New Jersey Young Playwrights Contest
To insure your play will be accepted into the contest, please read the submission guidelines below. Once you have done that, you can proceed to the submission form, which you can find in the menu bar on the right.
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- Students in grades 4-12 (or the equivalent) who attend a public or non-public school, or are home schooled, in New Jersey.
- New Jersey residents who attend schools outside of the state may submit. However, they may not be eligible to receive a NJ Governors Award in Arts Education as per the guidelines of the Governors Awards administration.
- Plays may be co-written by no more than five (5) authors. All authors must meet participation criteria and be within the grade range of the division being entered. The names of the authors must be included on the submission form.
- Scripts submitted to previous NJ Young Playwrights Contests.
- Film scripts, screenplays, adaptations of other authors’ work
- Plays written by students enrolled in full-time or part-time undergraduate or graduate programs.
Playwrights Theatre reserves the right to disqualify a script, if in the opinion of the theatre or its representatives, the submission violates copyright, or other applicable, laws.
- Theatrical World– Does your play create its own complete world? Does it stay inside the rules of that world throughout the whole play? If it doesn’t, how does that add to the effect of the play?
- Characters – Are your characters interesting people you want to know and watch? Do your main characters (especially your central character) grow and/or change? What do we understand from that growth or change? Why is it important for us to understand? Are the characters behaving consistently within the theatrical world you created?
- Plot/Story/Action – How does your story tell itself? Does the action unfold in a way different from traditional story-telling structures? Does it innovate on a traditional structure? Regardless of its structure, are the tensions– the opposing forces– in the play driven by your characters’ wants or needs? Do they make you want to keep watching? Do you understand more as you watch?
- Dialogue – Do the characters sound the way people should in the theatrical world you have created? When you hear them speak, can you get a sense of who they might be from just their dialogue? Can you distinguish one character from another by how they speak? When you say the lines out loud, does it feel like natural speaking? Can your characters say the same– or more– with less words? Can actions replace words in some instances?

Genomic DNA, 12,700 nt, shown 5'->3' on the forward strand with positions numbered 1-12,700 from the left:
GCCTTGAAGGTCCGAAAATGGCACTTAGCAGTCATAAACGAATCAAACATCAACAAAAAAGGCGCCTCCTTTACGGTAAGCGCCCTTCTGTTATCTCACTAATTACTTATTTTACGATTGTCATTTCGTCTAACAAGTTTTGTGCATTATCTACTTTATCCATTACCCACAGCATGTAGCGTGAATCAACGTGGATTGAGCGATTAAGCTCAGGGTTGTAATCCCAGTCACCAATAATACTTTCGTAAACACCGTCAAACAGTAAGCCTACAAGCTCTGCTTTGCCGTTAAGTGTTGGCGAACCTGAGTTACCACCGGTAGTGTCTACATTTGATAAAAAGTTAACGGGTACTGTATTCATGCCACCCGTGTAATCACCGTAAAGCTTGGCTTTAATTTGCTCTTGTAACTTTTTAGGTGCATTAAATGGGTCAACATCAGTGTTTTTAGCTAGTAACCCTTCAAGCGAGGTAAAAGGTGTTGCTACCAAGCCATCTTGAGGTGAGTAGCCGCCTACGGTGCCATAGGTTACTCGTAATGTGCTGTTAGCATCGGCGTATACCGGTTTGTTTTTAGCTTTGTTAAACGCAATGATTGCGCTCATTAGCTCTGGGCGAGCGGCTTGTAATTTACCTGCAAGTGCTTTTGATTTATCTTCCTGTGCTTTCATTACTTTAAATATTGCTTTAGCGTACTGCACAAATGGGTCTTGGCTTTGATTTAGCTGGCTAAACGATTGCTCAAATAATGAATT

- Subject/Theme – What do you want the audience to understand at the end of the play? What do you want them to do after they have seen the play? Is the subject matter new? Is it trying to say something familiar in a new way? Do the characters and the story support your intentions throughout? How does the Theatrical World you have created add meaning to your intentions.
“Definitions… are valuable and essential, but they must never be made into absolutes; if they are, they become obstacles to the development of new forms, experiment and invention.” –Martin Esslin, An Anatomy of Drama
- Scripts must be no longer than 20 minutes in performance time (approximately 20 typed pages).
- Scripts must be typed in Times Roman font, size 12, color black, one-inch margins, with page numbers.
- The Writer(s) name(s) should appear on the first page of the script under the title ONLY. Name(s) should NOT appear anywhere else in the script (no names in headers or footers).
- Plays must be submitted in one of these formats: .pdf, .doc, .docx, or .rtf. We prefer PDF documents, as these preserve the intended formatting and pagination.
- Scripts must be in the style of the professional format (see Professional Format tab).
As you read the example, note the following:
- The title and author (see example) on the first page only. They should appear nowhere else in the script.
- A character listing (see example). Note that character names are all capitals.
- A Time and Place listing (see example)
- Font should be set at Times New Roman 12pt.
- Page margins should be set at 1″.
- Dialogue begins at the left margin.
- Character names should be centered and written in all capital letters.
- All stage directions indented by two lengths and placed in parenthesis.
- Pagination should be in the upper right hand corner and should begin on page 2; the first page does not have a page number.
THE DAY JENNIFER LOU ELLEN MISSISSIPPI KERBUNKLE CHANGED HER LIFE
by Bernadette Bizer
JEN, 10-year-old, in fourth grade
LORRAINE, Jen’s best friend. Wears big round glasses with purple frames and thick lenses.
MRS. KERBUNKLE, Jen’s mother. Pushy, like a drill sergeant.
Present, early fall
Inside a Mini-Van
(MRS. KERBUNKLE sits in driver’s seat listening to a tape with earphones on. JEN, wearing a pink bow in her hair that looks out of place on her and carrying a backpack, gets into the car and sits in the back seat.)
Sorry I’m late, Mom.
(looks at her stop watch)
Jennifer Lou Ellen Mississippi Kerbunkle! You should have been here five and 1/2 seconds ago.
Sorry, my foot. But time is a-wasting! Let’s get started with our checklist, shall we?
(JEN unzips backpack and looks into it)
(pulls clipboard and pencil from under the seat)
OK! Pencil case, box of sharpened multi-colored pencils?
(This excerpt © 2003 Bernadette Bizer, used with permission)
If your play was written by more than one author, the group must designate a lead author to submit the play. That person will fill out the submission form and act as the contact person. There is a field on the submission form to enter the names of the additional authors.